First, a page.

Take one of the best pop songs ever. Change the words so that it's about cheese, play it really badly, and this is what you get. I don't know what it is about food-stuffs and world peace that makes me confuse them so. We also recorded this one at Chichester, and when Scolar went in to sing on it we discovered the producer was a massive John Lennon fan. I can still recall seeing his head sink into his hands through the glass of the studio window.
"Oh" was an expression Scolar and I used a lot at the time, particularly when someone was telling us boring things. If you said it with the right amount of sarcasm, whilst tilting your head slightly forwards, it was a devastating retort. Although it had a brilliant tune, this song was only ever funny to me.
One time, Scolar was disgusted at someone in school because they confessed to not knowing what a 'pike' was. To those of you who are equally ignorant I will explain. As well as being the name of a fish, the word 'pike' refers to a weapon used during the late medieval and renaissance periods. It was comprised of a long wooden pole, sometimes 12-foot in length, with a sharp metal spearhead (with optional barb) attached to the end. It was primarily used by infantry units to hinder the advance of cavalry charges. Although its extraordinary length prevented cavalry from closing on the pike-men's ranks, it did mean that they suffered a -3 attack modifier in close combat. The pike can still be seen today, albeit in a token and vulgarised form, in the hands of the Beefeaters who 'guard' the Tower of London. Despite the fact that pikes are generally great things, it continues to baffle me why we sung about them to the tune of Sting's Every Breath You Take. However, the one redeeming feature of this song is that Scolar always insisted on saying "Sundried Tomato Bread" right at the end.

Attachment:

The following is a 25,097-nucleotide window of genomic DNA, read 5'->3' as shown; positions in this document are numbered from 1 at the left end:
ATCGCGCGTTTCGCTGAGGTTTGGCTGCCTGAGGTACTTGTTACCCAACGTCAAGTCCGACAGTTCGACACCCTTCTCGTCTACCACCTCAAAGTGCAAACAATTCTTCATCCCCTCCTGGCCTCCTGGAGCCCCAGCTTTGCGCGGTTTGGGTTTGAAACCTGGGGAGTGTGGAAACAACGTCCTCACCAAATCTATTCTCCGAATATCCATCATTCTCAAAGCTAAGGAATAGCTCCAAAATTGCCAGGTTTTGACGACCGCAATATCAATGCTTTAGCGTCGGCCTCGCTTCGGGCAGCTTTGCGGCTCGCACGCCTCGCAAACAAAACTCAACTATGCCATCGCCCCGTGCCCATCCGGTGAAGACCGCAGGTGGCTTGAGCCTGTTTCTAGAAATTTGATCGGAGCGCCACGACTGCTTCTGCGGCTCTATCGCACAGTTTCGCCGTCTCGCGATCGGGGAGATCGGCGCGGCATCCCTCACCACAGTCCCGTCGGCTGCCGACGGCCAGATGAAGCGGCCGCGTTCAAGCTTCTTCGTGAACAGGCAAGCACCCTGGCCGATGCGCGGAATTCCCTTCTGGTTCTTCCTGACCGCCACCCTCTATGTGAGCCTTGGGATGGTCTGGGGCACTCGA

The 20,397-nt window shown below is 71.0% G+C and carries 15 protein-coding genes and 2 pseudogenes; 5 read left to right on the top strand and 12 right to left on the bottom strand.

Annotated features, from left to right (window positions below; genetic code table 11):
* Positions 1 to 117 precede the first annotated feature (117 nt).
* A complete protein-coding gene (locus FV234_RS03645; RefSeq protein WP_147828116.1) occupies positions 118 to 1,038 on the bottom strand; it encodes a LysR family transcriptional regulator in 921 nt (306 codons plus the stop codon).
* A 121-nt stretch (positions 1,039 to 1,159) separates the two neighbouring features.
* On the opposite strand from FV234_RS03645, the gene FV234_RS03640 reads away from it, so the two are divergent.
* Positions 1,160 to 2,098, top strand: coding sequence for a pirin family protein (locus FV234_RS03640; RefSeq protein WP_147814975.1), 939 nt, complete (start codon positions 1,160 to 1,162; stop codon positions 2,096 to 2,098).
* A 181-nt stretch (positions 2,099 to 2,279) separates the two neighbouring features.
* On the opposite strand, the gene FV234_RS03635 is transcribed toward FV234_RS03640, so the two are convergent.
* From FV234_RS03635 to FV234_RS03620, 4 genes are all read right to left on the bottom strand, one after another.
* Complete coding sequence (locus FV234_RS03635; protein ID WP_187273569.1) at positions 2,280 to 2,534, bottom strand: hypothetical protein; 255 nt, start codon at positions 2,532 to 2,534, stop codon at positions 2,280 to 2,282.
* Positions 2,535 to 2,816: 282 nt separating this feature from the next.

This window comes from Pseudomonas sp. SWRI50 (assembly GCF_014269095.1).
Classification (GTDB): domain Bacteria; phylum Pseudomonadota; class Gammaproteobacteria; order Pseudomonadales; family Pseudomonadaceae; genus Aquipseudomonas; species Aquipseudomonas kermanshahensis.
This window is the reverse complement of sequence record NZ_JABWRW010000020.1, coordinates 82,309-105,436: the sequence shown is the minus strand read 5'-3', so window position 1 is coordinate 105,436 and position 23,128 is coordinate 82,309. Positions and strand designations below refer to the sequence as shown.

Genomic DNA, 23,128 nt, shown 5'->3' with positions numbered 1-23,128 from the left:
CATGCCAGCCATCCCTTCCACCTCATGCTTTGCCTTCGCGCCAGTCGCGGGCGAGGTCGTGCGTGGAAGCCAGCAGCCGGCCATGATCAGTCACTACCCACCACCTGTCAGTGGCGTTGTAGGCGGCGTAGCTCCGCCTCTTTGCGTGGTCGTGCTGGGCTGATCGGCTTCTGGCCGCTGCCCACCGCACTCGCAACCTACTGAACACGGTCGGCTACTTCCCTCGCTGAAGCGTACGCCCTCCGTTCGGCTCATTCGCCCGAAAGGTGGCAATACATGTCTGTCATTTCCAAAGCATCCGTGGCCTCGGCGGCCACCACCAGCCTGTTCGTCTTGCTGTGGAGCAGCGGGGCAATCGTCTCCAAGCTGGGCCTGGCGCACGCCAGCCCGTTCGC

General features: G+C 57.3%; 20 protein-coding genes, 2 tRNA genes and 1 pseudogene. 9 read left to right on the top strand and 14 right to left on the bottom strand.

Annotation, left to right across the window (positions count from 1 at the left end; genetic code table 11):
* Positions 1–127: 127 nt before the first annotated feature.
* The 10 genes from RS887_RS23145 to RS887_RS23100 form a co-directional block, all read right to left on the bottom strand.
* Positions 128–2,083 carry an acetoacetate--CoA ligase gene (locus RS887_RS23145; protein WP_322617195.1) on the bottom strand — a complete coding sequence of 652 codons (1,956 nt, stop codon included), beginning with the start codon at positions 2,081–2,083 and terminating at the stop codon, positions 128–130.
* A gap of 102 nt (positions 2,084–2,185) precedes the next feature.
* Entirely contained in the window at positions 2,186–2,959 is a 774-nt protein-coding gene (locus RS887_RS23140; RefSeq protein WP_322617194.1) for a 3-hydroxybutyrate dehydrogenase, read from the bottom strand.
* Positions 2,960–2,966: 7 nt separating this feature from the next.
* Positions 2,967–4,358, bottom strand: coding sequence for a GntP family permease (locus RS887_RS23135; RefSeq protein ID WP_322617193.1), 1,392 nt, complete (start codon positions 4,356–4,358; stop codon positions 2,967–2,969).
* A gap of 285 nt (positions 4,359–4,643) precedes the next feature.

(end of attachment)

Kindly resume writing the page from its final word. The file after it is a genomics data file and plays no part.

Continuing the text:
Instead of the normal revelations puberty is supposed to bring, Scolar and I seemed to become very aware of our limbs. We were often concerned about what would happen if one of our limbs fell off, or got mutilated. We projected these fears onto a kid in school, and wrote an article in our newsletter claiming that his limbs were actually false, and made by a company called 'Attach-a-Limb'. This kid then wrote to our problem page confessing that, yes, his limbs were false, and that he had indeed lost them in the Nam. Whether he had actually started to believe it himself, I don't know - but that's what I hoped. The song involved some crap about a mad scientist who abducted children and welded them onto his own body.
This song was once one of our classics, although now it is looked upon as a black spot in our history. Even the very mention of it induces apologetic smirks. The chorus was another of Scolar's annoying tunes, but this one was genius. For him the words 'Nazi' and 'Tea' were probably entirely arbitrary choices, yet when I wrote the verses I foolishly tried to make some sense of it. The only way I could do this was to invent an imaginary beverage developed by the Gestapo, which when imbibed, turned ordinary National Socialists into evil Nazis. The lyrics were horrible and totally without irony, justification or merit. We can only hope to learn from the mistakes of the past.